MOVIE REVIEW: ‘The Wolverine’ can’t slice it
First Posted: 7/29/2013
It’s an open secret that Darren Aronofsky was originally set to direct “The Wolverine,” and before he left the project, he was planning to take Wolverine in an interesting new direction.
Basically, he was going to make Wolverine fat. Why he was going to do this is unimportant. All that matters is that if Aronofsky had stayed on the movie, we would have gotten a Wolverine whose mutant healing factor is powerless against type 2 diabetes, a Wolverine who is just days away from knee replacement surgery and can’t go through a single fight scene without looking and sounding like Elvis as he was going through his final death throes. Aronofsky’s Wolverine would have been far more human, interesting, and pleasingly plump. And even though it’s doubtful that many fans of the franchise would have embraced Aronofsky’s vision, I still would have rather watched Wolverine grapple with a new super-foe called sleep apnea than watch the strictly-by-the-numbers snoozefest “The Wolverine” would eventually become under James Mangold’s direction.
But, to be fair, “The Wolverine” does start out on a promisingly odd note as our now grizzled, titular hero (Hugh Jackman) is shown wandering around the Canadian wilderness brutally avenging the deaths of his forest friends. For a few brief moments, “The Wolverine” plays like the gritty “Death Wish”-inspired reboot of “Gentle Ben” I’ve always dreamed of seeing. But like all dreams, these moments are fleeting, and it isn’t long before the film’s actual, far more disappointing plot finally kicks in.
Apparently, a Japanese tech tycoon named Yashida (Hal Yamanouchi) that Wolverine saved during the bombing of Nagasaki is now on his deathbed. As the man lays dying, he tries to convince our hirsute hero to help him achieve immortality. In exchange for his help, Yashida will remove Wolverine’s mutant DNA. But as Wolverine deliberates, Yashida dies, leaving his daughter Mariko (Tao Okamoto) vulnerable to the various sundry ninjas and Yakuza that aimlessly prowl around the Japanese countryside.
Somewhat reluctantly, Wolverine agrees to serve as her bodyguard even though he’s somehow lost his mutant healing factor and can’t walk three feet without having someone fire a gun at his chest at point blank range. Complicating matters is the fact that the passive aggressive ghost of his former X-Men teammate Jean Grey (Famke Janssen) relentlessly nags him from beyond the grave.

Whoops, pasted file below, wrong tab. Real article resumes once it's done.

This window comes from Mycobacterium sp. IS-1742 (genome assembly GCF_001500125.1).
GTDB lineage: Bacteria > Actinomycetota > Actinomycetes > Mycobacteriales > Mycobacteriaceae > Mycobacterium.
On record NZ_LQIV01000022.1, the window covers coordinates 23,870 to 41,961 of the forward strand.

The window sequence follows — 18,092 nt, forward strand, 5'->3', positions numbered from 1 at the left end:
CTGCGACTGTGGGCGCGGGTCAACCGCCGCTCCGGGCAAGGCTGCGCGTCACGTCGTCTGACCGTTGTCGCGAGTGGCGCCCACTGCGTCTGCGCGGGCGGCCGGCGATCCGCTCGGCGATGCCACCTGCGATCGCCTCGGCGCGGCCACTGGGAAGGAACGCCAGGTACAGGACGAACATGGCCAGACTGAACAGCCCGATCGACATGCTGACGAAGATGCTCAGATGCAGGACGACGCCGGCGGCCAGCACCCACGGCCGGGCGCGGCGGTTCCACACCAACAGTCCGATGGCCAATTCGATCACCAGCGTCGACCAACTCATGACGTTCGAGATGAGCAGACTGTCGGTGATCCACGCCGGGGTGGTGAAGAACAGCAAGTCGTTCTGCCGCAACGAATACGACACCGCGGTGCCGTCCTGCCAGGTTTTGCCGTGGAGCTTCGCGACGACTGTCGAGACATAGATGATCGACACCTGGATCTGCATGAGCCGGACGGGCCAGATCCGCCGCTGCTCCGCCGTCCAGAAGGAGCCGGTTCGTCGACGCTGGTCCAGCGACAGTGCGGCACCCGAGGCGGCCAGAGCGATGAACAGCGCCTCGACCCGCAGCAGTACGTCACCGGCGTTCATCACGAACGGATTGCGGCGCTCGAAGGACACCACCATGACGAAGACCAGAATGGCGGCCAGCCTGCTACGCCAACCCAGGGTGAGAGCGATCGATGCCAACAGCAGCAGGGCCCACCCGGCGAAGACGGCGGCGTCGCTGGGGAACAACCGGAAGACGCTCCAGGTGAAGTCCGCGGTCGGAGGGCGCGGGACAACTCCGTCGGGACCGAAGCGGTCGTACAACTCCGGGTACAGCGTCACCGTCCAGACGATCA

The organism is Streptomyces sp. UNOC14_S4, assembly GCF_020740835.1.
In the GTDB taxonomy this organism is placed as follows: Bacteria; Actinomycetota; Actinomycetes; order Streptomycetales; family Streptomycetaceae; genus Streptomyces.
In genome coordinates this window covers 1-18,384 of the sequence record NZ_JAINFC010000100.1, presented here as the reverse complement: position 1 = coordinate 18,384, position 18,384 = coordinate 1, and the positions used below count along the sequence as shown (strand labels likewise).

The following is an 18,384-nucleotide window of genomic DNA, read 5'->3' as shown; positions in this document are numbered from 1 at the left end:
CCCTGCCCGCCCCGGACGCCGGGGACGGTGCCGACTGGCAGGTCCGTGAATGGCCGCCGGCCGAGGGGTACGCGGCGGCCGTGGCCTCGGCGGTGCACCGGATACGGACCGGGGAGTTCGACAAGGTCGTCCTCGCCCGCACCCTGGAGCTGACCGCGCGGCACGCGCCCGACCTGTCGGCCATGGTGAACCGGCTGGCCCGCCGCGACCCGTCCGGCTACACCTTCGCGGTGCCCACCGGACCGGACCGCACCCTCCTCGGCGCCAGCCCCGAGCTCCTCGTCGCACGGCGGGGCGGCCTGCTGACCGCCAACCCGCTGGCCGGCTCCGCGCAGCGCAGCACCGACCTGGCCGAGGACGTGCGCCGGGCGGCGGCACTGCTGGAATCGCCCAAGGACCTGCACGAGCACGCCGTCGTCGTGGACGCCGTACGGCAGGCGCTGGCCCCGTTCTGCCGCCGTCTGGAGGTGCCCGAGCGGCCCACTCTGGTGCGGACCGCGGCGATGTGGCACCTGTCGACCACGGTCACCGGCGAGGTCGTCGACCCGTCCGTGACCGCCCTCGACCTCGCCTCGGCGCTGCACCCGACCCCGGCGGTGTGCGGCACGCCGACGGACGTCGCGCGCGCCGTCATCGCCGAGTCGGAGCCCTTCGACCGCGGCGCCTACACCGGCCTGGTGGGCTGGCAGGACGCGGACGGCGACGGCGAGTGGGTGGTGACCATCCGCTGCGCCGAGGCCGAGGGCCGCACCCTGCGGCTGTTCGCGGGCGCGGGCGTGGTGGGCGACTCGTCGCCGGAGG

Full disclosure: I never liked Wolverine as a character. Apart from being a third-generation rip-off of Clint Eastwood’s Man with No Name, he’s really not much more than a guy with an unflattering haircut who seems to be suffering from some kind of rare strain of Bell’s palsy that has permanently frozen his face into a constipated glower. Like Conan, he’s really just a nerd’s idea of how a badass would look and act.
But as much as I dislike the character, Wolverine has nothing to do with the problems that surround “The Wolverine.” The film is boring, which is shocking because it’s basically about a shirtless, screaming man who can’t stop stabbing people with his indestructible steel claws. How could that ever be considered boring? Well, it can when most of the storyline revolves around the petty boardroom politics of the Yashida corporation and practically every character on screen isn’t much more than a scowling, personality-barren pile of meat that the shirtless guy will eventually stab. Which wouldn’t be all that bad except these scowling piles of meat all have dull, very long backstories that we’re all supposed to sit down and pay attention to. Ugh.
Granted, “The Wolverine” is an improvement over “X-Men: Origins,” but that’s like saying it’s much cooler to die from SARS than it is from the Hantavirus.
Rating: W W